ORIGINALLY PUBLISHED IN THE GEORGIA STRAIGHT, JAN. 16, 2003
By Steve Newton
Blues fans planning to attend Long John Baldry’s annual birthday bash at the Commodore on Saturday (January 18) will get a little extra bang for their buck this year. Along with long-time Baldry backers such as Jim Byrnes and Johnny Ferreira, American guitar hero Robben Ford will be getting his licks in. Ford recently spent two weeks coheadlining with Baldry in New Zealand as part of a blues revue, and as the guitarist explains from his home in Ventura, California—where he’s recovering from a bout with the flu—the two hit it off famously. “He’s a great guy,” raves Ford, “and just an amazing performer on-stage. I mean, that’s where he belongs—he’s born to it.”
Ford has shown an affinity for the stage himself, ever since his teenage days playing with his brothers in the Charles Ford Band and backing harmonica great Charlie Musselwhite. His career has included stints with Jimmy Witherspoon, Miles Davis, and the Yellowjackets, and session work with everyone from Little Feat to David Sanborn. He played on Joni Mitchell’s acclaimed Hissing of Summer Lawns disc of ’75, and it was while touring with the Canadian songstress in Britain that a youthful Ford hooked up with George Harrison. The ex-Beatle quickly enlisted the young picker to perform on his own solo tour.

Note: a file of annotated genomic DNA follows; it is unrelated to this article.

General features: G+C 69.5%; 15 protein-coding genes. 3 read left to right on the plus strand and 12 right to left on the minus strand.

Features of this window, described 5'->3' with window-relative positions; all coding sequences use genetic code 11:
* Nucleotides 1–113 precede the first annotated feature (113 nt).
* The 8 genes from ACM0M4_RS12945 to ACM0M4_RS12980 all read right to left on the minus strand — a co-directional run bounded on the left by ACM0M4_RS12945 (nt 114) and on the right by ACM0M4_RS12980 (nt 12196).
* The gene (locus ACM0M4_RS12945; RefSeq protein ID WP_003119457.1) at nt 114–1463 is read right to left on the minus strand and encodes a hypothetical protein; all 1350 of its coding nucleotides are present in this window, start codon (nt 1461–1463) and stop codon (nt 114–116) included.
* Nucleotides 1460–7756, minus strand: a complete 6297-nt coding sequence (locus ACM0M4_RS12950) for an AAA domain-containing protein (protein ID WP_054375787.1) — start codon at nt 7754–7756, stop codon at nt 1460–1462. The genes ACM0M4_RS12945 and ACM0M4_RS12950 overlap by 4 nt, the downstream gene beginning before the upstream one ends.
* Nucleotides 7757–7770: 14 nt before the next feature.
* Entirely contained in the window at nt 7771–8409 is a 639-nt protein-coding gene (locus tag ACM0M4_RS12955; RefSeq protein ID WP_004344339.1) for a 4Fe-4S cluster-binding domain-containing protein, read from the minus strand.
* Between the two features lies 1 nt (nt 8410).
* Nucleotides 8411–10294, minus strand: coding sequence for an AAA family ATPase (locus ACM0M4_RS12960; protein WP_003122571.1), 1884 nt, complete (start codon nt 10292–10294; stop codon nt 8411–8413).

“The music we played wasn’t the Beatles’ music,” recalls Ford, who turned 24 while travelling with Harrison. “We did one John Lennon song—I remember playing ‘In My Life’—but most of it was George’s music, which was very different from the Beatles’ music, really. So we did songs from All Things Must Pass and a variety of things.”
As well as making a name for himself as an in-demand sideman and session player, Ford has undertaken a solo career that included three ’90s albums with Robben Ford and the Blue Line, which saw him in the impressive company of bassist Roscoe Beck and drummer Tom Brechtlein. In ’97 he hooked up with Keith Richards’ rhythm section for the instrumental rock and R & B tour de force, Tiger Walk, which earned Ford his fourth Grammy nomination. His latest disc, Blue Moon, was released by jazz-oriented Concord Records last March, and he’ll be performing material from it at the Commodore, before jamming with newfound buddy Baldry.
It’s not surprising that Ford has found a good friend in the lanky local crooner, who was one of the pioneers of the British blues scene in the ’60s. Music-wise, Ford’s first love has always been the blues. “It’s the thing that really lit me up to play the guitar,” he relates. “Mike Bloomfield in particular, with the Paul Butterfield Blues Band.”